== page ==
Left: Saint Jerome Extracting a Thorn from a Lion’s Paw, about 1425–50, Master of the Murano Gradual. Tempera and gold leaf on parchment, 8 ¼ x 6 ½ in. The J. Paul Getty Museum, Ms. 106, recto. Center: Saint Denis Holding His Head (detail), about 1430–40, Master of Sir John Fastolf. Tempera colors, gold leaf, and ink on parchment, 4 3/4 x 3 5/8 in. The J. Paul Getty Museum, Ms. 5, fol. 35v. Right: Saint Margaret (detail) in the Arenberg Hours, early 1460s, Willem Vrelant. Tempera colors, gold leaf, and ink on parchment, 10 1/16 x 6 13/16 in. The J. Paul Getty Museum, Ms. Ludwig IX 8, fol. 57

Likewise, imagine a noblewoman with a toothache. She fears troubling God with such a small matter, so she turns to the page devoted to Apollonia in her prayer book, a saint who was martyred by having all her teeth pulled out and would no doubt be sympathetic to pleas for alleviating the pain.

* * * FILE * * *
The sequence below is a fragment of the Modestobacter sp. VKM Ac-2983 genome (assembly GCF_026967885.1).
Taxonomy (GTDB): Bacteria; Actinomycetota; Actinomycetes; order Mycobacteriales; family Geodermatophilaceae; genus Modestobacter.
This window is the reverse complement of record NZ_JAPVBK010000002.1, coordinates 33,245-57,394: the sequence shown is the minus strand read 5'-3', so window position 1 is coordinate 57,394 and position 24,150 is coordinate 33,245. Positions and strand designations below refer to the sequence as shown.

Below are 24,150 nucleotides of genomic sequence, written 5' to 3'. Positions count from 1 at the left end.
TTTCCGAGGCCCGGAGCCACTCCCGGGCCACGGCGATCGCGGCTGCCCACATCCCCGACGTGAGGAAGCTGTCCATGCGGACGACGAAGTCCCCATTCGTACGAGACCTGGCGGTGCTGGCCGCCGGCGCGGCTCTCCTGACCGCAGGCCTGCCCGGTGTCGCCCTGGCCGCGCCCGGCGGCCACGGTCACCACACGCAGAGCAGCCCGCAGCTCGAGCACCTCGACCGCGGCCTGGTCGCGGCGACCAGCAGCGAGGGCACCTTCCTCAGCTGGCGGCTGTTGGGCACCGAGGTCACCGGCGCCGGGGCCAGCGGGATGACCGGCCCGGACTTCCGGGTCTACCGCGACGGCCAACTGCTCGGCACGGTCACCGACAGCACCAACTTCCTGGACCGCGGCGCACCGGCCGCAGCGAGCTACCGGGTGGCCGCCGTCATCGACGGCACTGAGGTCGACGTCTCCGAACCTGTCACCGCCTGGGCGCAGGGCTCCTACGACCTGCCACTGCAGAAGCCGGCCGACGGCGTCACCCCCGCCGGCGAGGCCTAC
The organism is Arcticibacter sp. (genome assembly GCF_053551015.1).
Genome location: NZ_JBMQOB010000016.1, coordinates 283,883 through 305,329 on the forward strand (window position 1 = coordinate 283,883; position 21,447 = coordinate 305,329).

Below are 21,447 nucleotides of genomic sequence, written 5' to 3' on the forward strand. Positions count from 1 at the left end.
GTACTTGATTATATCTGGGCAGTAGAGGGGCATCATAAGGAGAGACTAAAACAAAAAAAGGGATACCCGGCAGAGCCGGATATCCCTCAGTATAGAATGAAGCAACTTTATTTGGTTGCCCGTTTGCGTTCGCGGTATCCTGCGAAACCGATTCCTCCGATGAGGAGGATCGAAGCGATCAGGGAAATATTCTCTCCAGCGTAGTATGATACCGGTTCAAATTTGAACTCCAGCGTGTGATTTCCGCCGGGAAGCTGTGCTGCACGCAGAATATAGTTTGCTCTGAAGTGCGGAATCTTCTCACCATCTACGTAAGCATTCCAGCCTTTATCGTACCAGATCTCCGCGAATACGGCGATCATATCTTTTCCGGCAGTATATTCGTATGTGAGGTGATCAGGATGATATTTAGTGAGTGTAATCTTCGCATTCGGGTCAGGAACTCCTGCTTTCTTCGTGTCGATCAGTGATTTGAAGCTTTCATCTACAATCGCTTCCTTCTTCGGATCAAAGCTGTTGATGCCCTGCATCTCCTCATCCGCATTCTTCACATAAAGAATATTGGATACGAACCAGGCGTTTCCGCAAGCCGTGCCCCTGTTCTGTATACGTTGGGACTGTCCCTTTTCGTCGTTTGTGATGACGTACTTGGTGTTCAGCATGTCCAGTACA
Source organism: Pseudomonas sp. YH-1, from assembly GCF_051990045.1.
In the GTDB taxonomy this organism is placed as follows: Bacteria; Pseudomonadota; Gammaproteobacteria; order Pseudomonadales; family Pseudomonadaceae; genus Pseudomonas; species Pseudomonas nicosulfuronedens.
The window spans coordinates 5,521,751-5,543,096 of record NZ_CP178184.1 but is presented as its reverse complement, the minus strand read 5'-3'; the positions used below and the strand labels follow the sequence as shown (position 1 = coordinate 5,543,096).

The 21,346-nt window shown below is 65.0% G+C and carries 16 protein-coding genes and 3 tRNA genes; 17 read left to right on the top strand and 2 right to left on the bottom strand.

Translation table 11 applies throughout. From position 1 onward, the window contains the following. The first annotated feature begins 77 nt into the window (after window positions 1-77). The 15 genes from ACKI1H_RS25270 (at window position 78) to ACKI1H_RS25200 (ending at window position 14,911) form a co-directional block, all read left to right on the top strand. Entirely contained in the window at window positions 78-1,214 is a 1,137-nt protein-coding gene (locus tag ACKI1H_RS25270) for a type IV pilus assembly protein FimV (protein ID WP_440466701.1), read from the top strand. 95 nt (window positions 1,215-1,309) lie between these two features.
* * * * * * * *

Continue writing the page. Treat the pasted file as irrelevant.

The Martyrdom of Saint Apollonia / Lieven van Lathem

The Martyrdom of Saint Apollonia, 1469, Lieven van Lathem. Tempera colors, gold leaf, gold paint, silver paint, and ink on parchment, 2 1/2 x 1 13/16 in. The J. Paul Getty Museum, Ms. 37, fol. 50v

Saints played an active role in the devotional life of the Middle Ages, both for those in religious orders and for lay people. But their stories, and the incredible images that medieval artists created of them, still mesmerize us today. That is why I and Melanie Sympson, former intern in the Department of Manuscripts, decided to mount an exhibition devoted to the theme of saints in the Middle Ages. Fortunately, our collection presents a vast array of possibilities to choose from, as probably fully three quarters of the manuscripts in the collection contain some kind of an image of a saint. In part, we focus on individual stories and images like those discussed above, but we also explore how saints formed part of the cultural weave of life in the Middle Ages.